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and hopefully geocaching.com will implement something as well.

Snowball, hell?


This comes up so often and each time the same arguments whirl around before someone in or close to TPTB drops by to give the same answer. Even a newbie like me knows what the response will be.

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I like the proposal of allowing users to add up to 10% of thier finds onto a special "My top caches" list. Then each cache page would list the number of previous finders that added the same cache to thier "my top" list.

I'd like to see not only a Top 10%, but also a ToDo list. Then the listing could show something like "This cache on 5 Top Ten lists out of 25 finds and on 8 ToDo lists of 20 caches on someone's ToDo list within 50 miles."


It's not really important the raw number of Top Ten lists as it is the number of lists out of the number of finds the cache has had. For instance, a very convenient ho-hum cache could produce more Top Ten numbers simply because 1 in 100 cachers put it on their list. If it's been found 600 times that's 6 lists. OTOH, a great cache only found 4 times but made each finders Top Ten list would be ranked lower if it were only raw numbers. A cache that makes every finder Top Ten is certainly a cache I'd want to, at least, look into.


Also, not all great caches have a high enough number of finds to really rank as a desirable cache. However, if there were a "ToDo" list function, then that would be saying something. "Here's a cache I want to do." Then maybe I would want to do it, too. Again, raw numbers don't mean much if you're not comparing to other factors. After all, you're trying to figure out why you'd want to find this cache over that cache, so it would make sense to compare it to other caches.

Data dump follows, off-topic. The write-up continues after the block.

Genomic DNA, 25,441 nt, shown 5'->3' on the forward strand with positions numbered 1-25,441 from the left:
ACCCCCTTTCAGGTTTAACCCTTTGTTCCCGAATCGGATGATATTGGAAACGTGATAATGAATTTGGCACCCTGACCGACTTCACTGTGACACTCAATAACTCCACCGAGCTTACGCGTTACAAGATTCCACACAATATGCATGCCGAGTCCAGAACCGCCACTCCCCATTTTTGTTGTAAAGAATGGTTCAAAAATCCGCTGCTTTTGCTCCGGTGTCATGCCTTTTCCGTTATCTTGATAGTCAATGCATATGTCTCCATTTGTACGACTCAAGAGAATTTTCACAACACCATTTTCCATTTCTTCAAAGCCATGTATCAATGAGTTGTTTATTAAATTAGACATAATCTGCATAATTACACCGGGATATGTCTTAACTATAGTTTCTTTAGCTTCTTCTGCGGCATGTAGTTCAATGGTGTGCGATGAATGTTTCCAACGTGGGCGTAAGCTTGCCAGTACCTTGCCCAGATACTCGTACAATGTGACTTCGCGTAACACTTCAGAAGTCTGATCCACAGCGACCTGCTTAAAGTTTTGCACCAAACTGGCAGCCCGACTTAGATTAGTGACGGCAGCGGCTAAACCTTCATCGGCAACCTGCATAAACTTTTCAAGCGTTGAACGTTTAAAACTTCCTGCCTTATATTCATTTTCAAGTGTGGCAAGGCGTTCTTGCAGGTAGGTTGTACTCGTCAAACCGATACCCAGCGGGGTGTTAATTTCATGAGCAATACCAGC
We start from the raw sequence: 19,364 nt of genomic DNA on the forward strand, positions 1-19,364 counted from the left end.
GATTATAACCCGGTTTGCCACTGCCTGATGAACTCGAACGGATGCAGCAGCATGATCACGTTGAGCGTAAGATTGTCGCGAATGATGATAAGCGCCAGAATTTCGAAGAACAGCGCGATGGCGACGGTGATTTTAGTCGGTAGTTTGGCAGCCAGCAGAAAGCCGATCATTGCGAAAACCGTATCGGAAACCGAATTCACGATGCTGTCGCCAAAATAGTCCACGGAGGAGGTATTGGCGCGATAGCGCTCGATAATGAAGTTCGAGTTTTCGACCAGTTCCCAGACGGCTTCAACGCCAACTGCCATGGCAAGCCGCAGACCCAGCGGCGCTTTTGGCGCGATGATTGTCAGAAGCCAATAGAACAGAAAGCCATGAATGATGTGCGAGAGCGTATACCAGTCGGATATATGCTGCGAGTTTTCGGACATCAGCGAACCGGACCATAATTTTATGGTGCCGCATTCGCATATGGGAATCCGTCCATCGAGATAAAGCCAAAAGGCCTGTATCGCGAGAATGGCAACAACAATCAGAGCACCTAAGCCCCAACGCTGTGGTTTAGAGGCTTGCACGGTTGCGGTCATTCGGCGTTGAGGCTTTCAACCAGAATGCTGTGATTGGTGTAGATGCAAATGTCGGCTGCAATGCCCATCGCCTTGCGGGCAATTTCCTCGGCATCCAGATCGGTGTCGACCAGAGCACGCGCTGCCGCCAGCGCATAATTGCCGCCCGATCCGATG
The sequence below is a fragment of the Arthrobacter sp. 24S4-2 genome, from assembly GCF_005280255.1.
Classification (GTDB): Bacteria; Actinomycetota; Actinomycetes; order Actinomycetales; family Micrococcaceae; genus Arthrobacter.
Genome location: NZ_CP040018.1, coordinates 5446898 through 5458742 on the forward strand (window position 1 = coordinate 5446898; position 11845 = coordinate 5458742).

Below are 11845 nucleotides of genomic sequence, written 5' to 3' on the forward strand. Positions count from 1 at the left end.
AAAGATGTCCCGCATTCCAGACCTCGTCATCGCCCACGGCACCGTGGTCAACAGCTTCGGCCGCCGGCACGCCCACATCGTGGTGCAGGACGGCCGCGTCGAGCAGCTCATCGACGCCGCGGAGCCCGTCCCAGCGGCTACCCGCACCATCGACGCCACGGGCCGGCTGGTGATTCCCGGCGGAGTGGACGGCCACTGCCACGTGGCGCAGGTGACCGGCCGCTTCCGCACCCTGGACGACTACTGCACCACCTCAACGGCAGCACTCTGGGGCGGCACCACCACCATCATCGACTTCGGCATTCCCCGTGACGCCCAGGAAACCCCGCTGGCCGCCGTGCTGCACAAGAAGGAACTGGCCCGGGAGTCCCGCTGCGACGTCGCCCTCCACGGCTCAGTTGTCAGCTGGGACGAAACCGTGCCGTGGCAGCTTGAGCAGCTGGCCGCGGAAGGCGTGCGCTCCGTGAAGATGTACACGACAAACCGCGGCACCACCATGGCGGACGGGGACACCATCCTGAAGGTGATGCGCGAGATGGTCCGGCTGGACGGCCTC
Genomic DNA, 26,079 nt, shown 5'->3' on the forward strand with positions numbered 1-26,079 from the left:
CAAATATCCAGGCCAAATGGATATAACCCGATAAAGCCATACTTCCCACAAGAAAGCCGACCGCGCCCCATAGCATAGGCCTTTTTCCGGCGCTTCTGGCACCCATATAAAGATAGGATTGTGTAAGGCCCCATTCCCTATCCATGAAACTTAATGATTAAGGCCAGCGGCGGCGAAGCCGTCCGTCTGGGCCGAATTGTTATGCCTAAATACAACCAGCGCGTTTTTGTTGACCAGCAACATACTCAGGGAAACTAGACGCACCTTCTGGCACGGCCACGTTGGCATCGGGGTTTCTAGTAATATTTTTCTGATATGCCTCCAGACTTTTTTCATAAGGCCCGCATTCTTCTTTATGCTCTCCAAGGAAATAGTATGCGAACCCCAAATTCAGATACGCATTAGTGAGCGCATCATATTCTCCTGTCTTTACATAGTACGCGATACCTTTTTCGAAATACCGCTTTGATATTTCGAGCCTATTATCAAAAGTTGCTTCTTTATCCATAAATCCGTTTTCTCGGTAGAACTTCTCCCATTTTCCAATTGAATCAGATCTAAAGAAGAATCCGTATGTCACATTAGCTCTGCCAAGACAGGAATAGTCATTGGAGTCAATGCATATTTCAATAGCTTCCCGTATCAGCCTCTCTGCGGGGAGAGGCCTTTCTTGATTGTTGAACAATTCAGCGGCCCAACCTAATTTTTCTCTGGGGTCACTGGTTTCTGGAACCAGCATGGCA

Of course, all of this would be near useless unless it was integrated into the PQ system.

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Having faced this situation, I PQ ALL the caches in a reasonable distance from where I am staying (Hotel, relatives house, campground, whatever). If there is time, I will get everything in the state, and the neighboring states, too!


Since I'll be traveling with a laptop, storage space is not an issue, which is probably where most people will start having trouble. I will later decide which to upload to the GPSr.


Since I will probably not base my travels (in the visited area) entirely on caching, I will decide which way we are going that day, (the beach, or the mountains?), look to see which caches are along that route, and start reading the description and logs for the nearest one. If it sounds interesting, we're off, if not, what about the next one? Repeat as needed.


If I'm just hanging around the local area, I look for clusters to head for. But, I still read the info I have on the nearest cache (unless I happen to want to go in blind (not likely!!)). And, once again, repeat as needed.


But, if you want the quick easy way to do almost exclusively quality caches, look for those with the following formats:



and to a lesser extent



Granted, you might miss out on some good ones by bypassing the newest, and you might stumble on a stinker that has somehow managed to survive, but IMNSHO the oldies are usually the goodies...let the test of time do the filetring for you.